Keeping a pet betta fish is more popular than ever and the growth of the species over the last couple of months has been one of the main reasons that betta fish have been able to climb to their current position of being the second most commonly kept fish species in the world.
With there being so many people picking up their very first betta fish, we have noticed a bunch of people reaching out and asking various questions about keeping their betta fish happy.
We have published a large number of articles going over the various questions that we see about keeping a pet betta fish due to there being so many questions asked month in and month out.
One question that we have noticed people asking recently is about if a tank can be too big for a betta fish to live in and it’s great to see people realizing that you should never use a betta cup to keep your fish and larger tanks are better.
Due to there being lots of contradictory information out there and some specifics coming into play with the other tank mates you are keeping in your tank also needing to be factored in, we wanted to publish our own dedicated article on the topic to try and help our readers out.
How Big Should A Betta Tank Be?
People used to think that betta fish could live and thrive in tiny tanks for decades and although many people do still think this, it’s great to see people realize that you really should be keeping bettas in a larger tank.
Although the minimum tank size for bettas is up for debate with some people going with a 5 gallon tank but our recommendation being a 10 gallon tank, the days of keeping betta fish in tiny cups or jars are slowly going away.
The maximum tank size for a betta fish is also debatable due to the overall setup coming into play as most betta fish will get territorial of a small area in a large tank with the maximum size not being anywhere near as important as making sure that your tank meets the minimum size requirements.
Is A 20 Gallon Tank Too Big For Betta?
In our opinion, a 20 gallon tank for a betta fish is the perfect size and what the majority of people should be aiming for.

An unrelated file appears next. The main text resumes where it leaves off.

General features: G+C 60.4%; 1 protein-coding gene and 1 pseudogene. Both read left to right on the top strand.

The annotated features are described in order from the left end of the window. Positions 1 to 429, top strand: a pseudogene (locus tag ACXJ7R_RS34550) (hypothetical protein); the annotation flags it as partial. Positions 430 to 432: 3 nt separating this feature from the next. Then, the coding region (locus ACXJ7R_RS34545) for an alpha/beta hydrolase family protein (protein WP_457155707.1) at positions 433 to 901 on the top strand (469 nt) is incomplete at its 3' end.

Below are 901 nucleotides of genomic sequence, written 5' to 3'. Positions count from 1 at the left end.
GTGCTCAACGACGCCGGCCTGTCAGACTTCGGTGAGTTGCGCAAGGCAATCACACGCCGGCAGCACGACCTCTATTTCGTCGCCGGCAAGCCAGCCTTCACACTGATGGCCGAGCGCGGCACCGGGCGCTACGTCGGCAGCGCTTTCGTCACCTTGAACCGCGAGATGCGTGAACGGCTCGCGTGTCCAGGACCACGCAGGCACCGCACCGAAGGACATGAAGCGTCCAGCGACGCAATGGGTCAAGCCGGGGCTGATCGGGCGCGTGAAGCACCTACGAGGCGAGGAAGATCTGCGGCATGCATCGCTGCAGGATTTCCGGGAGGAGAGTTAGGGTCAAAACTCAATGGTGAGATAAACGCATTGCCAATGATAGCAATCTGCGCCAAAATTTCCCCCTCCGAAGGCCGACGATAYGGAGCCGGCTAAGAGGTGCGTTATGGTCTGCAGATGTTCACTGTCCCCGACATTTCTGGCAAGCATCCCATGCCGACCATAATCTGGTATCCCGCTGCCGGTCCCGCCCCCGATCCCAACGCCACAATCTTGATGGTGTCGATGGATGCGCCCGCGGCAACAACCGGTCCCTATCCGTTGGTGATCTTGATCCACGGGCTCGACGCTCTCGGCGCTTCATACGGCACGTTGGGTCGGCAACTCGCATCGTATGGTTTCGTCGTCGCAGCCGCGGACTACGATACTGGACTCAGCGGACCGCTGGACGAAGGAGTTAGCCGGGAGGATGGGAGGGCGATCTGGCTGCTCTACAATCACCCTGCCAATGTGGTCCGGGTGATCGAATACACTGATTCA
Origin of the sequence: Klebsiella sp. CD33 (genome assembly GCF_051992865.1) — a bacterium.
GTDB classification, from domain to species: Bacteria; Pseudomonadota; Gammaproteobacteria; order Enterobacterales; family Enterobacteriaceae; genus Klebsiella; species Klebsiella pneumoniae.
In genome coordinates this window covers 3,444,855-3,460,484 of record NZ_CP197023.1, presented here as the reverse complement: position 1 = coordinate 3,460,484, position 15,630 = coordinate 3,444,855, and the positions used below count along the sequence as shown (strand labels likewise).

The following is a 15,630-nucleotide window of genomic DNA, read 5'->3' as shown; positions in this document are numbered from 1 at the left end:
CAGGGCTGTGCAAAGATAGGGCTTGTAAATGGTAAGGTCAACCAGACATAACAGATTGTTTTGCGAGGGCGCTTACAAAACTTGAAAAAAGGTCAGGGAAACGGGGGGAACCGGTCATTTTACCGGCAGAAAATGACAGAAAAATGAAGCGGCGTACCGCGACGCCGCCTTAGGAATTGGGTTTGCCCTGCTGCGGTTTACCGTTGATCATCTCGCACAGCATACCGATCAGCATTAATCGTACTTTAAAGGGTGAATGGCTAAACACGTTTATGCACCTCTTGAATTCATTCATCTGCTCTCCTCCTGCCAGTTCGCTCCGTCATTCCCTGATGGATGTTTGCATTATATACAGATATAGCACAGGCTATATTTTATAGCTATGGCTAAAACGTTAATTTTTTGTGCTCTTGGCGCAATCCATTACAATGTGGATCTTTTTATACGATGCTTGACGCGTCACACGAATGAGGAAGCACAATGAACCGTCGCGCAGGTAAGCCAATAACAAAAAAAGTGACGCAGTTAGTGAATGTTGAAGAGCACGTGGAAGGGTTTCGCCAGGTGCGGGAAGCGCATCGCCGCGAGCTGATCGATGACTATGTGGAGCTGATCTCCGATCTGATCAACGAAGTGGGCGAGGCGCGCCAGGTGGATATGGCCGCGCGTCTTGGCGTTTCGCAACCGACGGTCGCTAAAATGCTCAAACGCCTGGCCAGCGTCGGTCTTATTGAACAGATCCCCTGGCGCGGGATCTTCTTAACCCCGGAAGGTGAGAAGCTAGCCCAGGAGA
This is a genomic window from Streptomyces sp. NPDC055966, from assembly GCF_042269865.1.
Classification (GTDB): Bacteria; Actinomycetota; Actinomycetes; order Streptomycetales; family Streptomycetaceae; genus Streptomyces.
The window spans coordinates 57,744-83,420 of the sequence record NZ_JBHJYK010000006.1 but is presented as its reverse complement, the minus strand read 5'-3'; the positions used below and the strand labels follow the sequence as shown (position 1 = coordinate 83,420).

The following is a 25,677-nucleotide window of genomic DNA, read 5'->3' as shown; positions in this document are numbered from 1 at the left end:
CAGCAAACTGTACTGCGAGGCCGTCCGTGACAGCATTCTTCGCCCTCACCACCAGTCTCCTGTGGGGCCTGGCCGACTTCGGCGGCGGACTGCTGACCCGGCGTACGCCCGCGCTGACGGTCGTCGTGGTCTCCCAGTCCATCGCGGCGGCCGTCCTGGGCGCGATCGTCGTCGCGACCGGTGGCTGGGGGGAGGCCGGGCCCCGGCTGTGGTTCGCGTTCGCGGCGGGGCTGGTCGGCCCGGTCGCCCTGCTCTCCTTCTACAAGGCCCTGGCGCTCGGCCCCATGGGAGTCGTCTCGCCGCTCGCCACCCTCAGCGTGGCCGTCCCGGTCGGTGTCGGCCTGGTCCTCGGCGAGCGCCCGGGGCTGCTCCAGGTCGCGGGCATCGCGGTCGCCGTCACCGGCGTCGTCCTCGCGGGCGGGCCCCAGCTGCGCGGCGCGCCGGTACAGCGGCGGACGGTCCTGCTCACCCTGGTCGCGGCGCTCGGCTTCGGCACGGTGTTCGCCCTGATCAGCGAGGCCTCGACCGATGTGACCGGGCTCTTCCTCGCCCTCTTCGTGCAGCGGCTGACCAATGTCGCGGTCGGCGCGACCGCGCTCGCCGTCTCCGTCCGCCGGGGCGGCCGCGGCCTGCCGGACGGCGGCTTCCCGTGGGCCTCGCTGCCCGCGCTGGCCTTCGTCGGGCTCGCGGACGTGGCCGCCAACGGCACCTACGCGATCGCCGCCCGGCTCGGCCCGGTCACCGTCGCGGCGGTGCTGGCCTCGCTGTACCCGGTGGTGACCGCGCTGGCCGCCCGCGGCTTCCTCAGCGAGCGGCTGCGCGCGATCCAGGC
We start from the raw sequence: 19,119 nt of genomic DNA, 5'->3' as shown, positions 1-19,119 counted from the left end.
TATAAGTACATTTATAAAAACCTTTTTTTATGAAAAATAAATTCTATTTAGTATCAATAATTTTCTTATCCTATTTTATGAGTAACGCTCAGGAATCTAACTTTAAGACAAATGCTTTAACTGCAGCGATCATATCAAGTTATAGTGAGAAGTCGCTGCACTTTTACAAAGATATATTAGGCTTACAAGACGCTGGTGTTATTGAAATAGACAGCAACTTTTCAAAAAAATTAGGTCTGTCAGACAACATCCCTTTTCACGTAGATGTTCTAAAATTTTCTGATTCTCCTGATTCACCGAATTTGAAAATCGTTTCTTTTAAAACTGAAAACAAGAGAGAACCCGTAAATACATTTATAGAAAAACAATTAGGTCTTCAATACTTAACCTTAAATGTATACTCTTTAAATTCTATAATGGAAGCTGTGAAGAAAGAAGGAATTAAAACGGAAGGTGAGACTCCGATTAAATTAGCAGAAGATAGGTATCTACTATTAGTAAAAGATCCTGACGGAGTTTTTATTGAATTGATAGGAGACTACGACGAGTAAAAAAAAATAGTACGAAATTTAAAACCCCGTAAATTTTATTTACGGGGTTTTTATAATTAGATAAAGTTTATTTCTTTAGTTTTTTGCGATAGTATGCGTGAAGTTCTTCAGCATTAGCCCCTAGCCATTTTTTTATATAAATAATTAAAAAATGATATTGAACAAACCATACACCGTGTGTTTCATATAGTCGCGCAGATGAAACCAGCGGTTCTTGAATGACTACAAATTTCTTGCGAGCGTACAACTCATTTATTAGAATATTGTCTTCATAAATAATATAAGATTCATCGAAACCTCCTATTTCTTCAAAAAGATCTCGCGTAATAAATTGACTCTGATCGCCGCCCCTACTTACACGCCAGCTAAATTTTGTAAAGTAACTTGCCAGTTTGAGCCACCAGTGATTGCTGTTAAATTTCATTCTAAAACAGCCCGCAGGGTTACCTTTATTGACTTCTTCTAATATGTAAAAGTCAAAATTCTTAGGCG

It is small enough to be easy to clean, cheap enough for all budgets, and easy to find somewhere to keep the tank in your home while also being large enough to keep your betta and some potential tank mates happy.
The 10 gallon tank size is our absolute minimum but it is restrictive on the decorations, accessories, and tank mates that you are able to keep in the tank with your betta fish.
The 20 gallon tank removes these issues and really lets you start to get creative with your tank setup allowing you to do a wide range of different things with your tank and customize it heavily.
Can A Tank Be Too Big For A Betta?
In our opinion, an aquarium tank can’t be too big for a betta fish as they are a freshwater species that comes from the slow moving waters of Thailand.
The natural waters that wild bettas are found in can be surprisingly huge but as we mentioned earlier in the article, the majority of bettas, especially females will usually just host one small area of a large tank.
We go into this in more detail in our article going over setting up a 55 gallon betta sorority tank due to this being a very popular option right now.
The main problem that people tend to have who end up trying to keep large tanks with betta fish in them is that they will add unsuitable tank mates that cause aggression in the tank or they will keep too many male betta fish.
We also have an article going over a betta harem tank that is usually a larger tank with multiple male betta fish in it but this is usually challenging and we would not recommend this for the majority of people.
The majority of people who read this article will either have budget or size constraints that will end up being the upper limit of their tank size rather than the requirements of their betta fish dictating the maximum size of your aquarium.
That said, simple logic also dictates that there is no point in buying a 55 gallon tank when a 20 gallon tank will do perfectly fine for a single betta fish if this is all that you want to keep in your tank.
Do Bettas Not Like Big Tanks?
Betta fish are usually indifferent about the upper size of their tanks as they usually stick to their own territory and are often not bothered about anything else that is happening elsewhere in their tank.
If you have accidentally added unsuitable tank mates to your tank that are being aggressive to your betta fish then this will make your betta unhappy.
Many betta fish in large tanks with fast moving schooling fish can end up getting stressed due to the speed and unpredictable movements of their tank mates too so keep this in mind when planning a large betta tank setup too.
A bare tank with no plants or decorations can also make a betta fish stressed or anxious if it has tank mates in its tank with it and we would always recommend that you add some type of sight break to your tank if possible.